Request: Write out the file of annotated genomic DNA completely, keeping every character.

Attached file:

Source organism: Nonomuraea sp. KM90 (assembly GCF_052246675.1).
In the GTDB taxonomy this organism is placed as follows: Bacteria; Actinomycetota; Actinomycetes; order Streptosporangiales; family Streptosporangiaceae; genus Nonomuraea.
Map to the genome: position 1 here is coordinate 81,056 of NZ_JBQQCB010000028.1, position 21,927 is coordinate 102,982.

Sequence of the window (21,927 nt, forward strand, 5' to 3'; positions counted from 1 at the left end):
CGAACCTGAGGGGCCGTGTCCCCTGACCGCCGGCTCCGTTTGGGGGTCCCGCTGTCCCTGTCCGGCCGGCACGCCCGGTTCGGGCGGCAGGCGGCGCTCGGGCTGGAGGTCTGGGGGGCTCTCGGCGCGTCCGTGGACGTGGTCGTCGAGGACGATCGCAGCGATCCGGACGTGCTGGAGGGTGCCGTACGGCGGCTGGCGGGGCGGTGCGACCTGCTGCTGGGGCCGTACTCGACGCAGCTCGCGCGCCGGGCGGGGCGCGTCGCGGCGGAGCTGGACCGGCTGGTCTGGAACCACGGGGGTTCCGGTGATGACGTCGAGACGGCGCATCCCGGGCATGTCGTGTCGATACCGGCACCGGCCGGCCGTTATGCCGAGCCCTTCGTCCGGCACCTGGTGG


Source organism: Nonomuraea sp. KM90 (assembly GCF_052246675.1).
In the GTDB taxonomy this organism is placed as follows: Bacteria; Actinomycetota; Actinomycetes; order Streptosporangiales; family Streptosporangiaceae; genus Nonomuraea.
Map to the genome: position 1 here is coordinate 81,056 of NZ_JBQQCB010000028.1, position 21,927 is coordinate 102,982.

Sequence of the window (21,927 nt, forward strand, 5' to 3'; positions counted from 1 at the left end):
CGAACCTGAGGGGCCGTGTCCCCTGACCGCCGGCTCCGTTTGGGGGTCCCGCTGTCCCTGTCCGGCCGGCACGCCCGGTTCGGGCGGCAGGCGGCGCTCGGGCTGGAGGTCTGGGGGGCTCTCGGCGCGTCCGTGGACGTGGTCGTCGAGGACGATCGCAGCGATCCGGACGTGCTGGAGGGTGCCGTACGGCGGCTGGCGGGGCGGTGCGACCTGCTGCTGGGGCCGTACTCGACGCAGCTCGCGCGCCGGGCGGGGCGCGTCGCGGCGGAGCTGGACCGGCTGGTCTGGAACCACGGGGGTTCCGGTGATGACGTCGAGACGGCGCATCCCGGGCATGTCGTGTCGATACCGGCACCGGCCGGCCGTTATGCCGAGCCCTTCGTCCGGCACCTGGTGG